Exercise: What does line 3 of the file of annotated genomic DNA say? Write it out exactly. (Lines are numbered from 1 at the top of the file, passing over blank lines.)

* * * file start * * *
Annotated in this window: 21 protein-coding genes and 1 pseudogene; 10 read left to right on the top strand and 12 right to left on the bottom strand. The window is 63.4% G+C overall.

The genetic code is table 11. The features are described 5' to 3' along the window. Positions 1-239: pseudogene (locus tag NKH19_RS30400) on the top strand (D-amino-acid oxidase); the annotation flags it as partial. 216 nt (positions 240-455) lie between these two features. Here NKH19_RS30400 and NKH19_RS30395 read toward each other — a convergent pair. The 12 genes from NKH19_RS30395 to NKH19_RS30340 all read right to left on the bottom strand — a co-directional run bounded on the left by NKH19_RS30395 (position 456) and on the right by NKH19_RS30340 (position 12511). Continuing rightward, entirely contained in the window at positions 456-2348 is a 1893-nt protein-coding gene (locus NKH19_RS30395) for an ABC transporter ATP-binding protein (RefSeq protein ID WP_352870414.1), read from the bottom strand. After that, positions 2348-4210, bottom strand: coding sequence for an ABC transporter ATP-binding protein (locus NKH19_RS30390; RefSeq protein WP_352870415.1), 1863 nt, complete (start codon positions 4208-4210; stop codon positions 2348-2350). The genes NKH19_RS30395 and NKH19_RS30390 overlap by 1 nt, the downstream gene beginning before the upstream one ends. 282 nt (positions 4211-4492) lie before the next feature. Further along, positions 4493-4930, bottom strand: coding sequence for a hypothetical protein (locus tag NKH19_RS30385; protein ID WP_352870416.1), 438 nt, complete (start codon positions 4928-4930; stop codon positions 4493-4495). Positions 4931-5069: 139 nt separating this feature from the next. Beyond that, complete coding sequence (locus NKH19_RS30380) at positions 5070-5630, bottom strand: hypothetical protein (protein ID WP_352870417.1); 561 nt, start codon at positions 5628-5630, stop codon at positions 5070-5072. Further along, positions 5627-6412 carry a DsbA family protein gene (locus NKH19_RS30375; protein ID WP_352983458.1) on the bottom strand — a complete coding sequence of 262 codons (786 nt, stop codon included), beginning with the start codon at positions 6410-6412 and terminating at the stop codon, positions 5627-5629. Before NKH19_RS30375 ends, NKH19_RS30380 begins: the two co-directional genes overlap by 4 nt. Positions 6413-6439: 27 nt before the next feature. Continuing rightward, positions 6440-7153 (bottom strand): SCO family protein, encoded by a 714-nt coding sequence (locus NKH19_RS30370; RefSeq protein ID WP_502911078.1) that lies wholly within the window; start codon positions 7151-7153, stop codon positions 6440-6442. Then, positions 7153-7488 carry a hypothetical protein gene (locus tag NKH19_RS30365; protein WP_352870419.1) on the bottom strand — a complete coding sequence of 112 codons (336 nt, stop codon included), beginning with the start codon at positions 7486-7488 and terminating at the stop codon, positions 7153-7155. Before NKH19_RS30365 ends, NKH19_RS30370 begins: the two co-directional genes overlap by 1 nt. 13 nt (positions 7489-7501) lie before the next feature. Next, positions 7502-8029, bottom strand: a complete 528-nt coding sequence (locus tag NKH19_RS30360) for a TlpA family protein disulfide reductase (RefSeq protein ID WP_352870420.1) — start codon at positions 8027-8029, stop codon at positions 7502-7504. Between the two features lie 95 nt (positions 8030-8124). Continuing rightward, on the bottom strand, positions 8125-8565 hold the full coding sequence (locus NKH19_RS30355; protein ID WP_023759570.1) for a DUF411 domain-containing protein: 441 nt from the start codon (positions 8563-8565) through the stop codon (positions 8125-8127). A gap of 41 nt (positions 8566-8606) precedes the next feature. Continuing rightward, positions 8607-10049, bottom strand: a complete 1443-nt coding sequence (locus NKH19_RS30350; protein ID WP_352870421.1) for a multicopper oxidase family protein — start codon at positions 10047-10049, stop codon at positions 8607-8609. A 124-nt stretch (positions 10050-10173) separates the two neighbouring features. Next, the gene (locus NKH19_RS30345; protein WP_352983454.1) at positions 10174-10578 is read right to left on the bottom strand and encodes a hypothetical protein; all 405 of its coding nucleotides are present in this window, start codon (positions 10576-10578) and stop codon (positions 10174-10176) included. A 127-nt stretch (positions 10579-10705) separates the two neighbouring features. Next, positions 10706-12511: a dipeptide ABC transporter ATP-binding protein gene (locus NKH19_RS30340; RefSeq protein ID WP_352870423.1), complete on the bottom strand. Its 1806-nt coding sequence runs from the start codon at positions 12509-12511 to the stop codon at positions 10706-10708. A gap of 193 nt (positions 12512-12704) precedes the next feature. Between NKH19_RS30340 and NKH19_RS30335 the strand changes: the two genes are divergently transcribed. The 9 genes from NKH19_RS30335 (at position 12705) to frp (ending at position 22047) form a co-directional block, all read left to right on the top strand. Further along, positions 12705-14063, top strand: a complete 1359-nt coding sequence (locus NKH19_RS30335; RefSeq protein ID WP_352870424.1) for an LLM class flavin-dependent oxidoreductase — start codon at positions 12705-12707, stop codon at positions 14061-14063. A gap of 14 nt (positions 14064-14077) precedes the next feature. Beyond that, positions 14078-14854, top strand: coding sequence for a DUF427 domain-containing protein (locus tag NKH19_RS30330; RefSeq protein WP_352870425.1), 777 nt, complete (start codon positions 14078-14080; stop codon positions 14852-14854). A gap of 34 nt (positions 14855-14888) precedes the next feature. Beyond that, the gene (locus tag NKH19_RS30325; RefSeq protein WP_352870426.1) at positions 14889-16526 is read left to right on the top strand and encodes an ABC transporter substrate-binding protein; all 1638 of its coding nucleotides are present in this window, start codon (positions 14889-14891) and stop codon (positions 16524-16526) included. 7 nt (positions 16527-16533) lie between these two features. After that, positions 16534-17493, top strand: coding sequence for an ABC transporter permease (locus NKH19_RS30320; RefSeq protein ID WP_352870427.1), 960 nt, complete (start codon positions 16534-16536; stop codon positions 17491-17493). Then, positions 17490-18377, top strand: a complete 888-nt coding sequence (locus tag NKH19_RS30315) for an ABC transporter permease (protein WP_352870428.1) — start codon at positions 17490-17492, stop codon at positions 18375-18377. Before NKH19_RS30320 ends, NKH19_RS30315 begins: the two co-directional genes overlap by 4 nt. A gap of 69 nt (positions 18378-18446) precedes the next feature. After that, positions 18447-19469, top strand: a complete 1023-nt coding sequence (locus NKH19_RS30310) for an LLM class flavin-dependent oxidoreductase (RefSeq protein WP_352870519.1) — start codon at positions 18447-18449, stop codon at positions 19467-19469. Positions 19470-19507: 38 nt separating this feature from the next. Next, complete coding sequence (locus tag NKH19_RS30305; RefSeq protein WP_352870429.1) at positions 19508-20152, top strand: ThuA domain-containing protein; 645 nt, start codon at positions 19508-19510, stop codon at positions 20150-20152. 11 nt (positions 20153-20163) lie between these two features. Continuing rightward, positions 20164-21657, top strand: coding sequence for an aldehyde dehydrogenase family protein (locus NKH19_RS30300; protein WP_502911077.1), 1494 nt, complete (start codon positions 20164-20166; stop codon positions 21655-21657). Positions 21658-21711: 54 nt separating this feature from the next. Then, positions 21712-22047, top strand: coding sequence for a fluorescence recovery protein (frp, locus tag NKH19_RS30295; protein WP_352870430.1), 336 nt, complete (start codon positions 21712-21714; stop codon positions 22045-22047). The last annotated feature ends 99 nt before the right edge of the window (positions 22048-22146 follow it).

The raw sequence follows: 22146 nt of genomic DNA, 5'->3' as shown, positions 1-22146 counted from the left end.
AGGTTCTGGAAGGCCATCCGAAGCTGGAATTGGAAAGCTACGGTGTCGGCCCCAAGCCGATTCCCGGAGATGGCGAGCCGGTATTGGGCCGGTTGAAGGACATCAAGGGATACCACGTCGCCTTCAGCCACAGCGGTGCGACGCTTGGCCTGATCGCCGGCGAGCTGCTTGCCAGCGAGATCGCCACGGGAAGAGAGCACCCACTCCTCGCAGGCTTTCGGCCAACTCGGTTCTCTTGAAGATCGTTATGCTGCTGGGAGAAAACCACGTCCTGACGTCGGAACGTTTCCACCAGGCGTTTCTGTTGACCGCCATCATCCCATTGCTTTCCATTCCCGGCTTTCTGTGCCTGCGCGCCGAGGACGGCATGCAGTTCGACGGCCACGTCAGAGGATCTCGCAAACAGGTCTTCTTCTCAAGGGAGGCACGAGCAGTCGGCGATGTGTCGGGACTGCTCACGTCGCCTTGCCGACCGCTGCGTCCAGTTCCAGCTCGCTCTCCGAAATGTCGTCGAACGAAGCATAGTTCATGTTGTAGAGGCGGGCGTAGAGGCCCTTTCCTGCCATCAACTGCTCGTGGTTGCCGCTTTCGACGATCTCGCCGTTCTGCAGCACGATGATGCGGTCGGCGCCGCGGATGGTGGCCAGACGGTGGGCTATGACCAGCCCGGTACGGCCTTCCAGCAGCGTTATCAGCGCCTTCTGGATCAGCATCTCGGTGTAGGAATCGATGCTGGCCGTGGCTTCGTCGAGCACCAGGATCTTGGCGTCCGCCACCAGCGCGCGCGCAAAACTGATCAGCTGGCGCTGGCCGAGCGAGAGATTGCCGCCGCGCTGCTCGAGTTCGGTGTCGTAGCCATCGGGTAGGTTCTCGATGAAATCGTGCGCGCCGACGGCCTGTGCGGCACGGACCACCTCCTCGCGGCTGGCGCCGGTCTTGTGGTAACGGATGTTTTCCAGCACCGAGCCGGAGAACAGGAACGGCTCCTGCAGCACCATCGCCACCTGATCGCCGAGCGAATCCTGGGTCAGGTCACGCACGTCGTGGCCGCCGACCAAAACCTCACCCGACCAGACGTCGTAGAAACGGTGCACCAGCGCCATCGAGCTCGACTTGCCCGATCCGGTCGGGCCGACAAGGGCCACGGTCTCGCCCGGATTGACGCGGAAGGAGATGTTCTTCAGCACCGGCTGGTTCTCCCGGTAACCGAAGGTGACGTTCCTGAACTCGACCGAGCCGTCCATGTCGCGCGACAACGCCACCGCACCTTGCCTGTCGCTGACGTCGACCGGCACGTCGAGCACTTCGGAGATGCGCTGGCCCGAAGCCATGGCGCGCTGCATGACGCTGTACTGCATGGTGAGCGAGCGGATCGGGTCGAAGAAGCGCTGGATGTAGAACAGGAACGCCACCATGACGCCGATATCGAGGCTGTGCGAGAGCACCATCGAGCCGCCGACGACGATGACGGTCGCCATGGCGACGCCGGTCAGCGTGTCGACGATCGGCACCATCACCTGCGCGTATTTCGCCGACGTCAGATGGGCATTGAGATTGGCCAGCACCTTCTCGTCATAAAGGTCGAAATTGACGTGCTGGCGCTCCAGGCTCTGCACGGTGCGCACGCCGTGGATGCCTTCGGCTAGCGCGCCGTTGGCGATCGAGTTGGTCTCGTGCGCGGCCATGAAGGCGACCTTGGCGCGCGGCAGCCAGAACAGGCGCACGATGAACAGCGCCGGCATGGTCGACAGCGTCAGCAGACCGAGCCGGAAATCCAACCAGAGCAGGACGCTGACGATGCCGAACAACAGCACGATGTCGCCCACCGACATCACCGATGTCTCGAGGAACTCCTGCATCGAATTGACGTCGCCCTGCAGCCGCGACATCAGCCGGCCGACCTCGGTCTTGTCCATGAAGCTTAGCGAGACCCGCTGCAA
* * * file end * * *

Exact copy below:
The raw sequence follows: 22146 nt of genomic DNA, 5'->3' as shown, positions 1-22146 counted from the left end.